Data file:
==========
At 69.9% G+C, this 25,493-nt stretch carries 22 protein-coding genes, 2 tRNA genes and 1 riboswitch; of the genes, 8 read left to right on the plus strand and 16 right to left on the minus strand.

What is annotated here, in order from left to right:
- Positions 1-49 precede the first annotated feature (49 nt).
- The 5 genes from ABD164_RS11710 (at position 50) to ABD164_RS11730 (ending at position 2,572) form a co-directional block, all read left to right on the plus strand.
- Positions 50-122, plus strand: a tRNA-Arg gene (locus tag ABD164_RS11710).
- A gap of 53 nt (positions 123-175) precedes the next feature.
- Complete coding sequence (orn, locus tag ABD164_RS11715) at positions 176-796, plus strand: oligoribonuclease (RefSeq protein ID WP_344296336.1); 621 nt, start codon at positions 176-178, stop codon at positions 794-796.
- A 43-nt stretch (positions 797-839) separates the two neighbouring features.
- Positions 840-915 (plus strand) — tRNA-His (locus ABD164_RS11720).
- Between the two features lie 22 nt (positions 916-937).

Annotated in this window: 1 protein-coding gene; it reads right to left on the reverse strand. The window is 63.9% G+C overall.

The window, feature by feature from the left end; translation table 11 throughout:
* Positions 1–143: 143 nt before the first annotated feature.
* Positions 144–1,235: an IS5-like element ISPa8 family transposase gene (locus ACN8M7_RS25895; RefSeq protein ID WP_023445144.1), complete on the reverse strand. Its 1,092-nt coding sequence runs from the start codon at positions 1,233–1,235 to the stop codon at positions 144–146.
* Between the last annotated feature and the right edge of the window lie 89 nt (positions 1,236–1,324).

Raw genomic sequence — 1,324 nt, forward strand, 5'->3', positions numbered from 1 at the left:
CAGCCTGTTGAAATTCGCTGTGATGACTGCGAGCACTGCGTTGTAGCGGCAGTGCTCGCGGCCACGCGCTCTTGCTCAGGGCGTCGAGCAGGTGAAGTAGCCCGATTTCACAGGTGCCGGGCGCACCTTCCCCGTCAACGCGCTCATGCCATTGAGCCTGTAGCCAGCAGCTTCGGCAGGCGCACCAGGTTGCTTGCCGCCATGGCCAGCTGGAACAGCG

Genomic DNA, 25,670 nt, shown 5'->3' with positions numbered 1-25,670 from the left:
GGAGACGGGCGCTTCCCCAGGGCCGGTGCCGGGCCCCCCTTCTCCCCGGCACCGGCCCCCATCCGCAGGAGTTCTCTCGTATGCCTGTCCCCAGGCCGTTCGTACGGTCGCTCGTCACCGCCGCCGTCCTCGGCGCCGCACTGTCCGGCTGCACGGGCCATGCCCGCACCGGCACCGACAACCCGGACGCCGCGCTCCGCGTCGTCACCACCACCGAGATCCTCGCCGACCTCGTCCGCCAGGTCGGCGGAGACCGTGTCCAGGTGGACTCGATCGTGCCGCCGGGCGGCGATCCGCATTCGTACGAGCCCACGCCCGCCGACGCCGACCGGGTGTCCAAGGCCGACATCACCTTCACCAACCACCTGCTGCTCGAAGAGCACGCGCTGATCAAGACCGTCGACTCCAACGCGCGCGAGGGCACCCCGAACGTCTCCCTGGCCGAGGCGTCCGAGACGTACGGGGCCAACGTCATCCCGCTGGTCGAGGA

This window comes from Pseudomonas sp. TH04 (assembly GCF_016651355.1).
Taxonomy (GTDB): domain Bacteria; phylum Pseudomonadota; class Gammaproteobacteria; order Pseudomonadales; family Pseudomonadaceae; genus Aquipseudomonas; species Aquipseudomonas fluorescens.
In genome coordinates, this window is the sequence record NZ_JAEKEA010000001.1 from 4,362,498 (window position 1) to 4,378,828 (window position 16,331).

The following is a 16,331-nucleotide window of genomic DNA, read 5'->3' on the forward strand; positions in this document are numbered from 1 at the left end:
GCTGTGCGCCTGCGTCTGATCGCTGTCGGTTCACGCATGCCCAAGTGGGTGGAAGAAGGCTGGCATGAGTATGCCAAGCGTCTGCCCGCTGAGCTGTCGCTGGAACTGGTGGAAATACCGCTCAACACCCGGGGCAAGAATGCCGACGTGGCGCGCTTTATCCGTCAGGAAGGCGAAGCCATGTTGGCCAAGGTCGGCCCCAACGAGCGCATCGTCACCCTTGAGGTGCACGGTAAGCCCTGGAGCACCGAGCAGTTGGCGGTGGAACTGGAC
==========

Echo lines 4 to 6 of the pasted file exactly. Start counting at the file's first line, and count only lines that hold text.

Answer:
- The 5 genes from ABD164_RS11710 (at position 50) to ABD164_RS11730 (ending at position 2,572) form a co-directional block, all read left to right on the plus strand.
- Positions 50-122, plus strand: a tRNA-Arg gene (locus tag ABD164_RS11710).
- A gap of 53 nt (positions 123-175) precedes the next feature.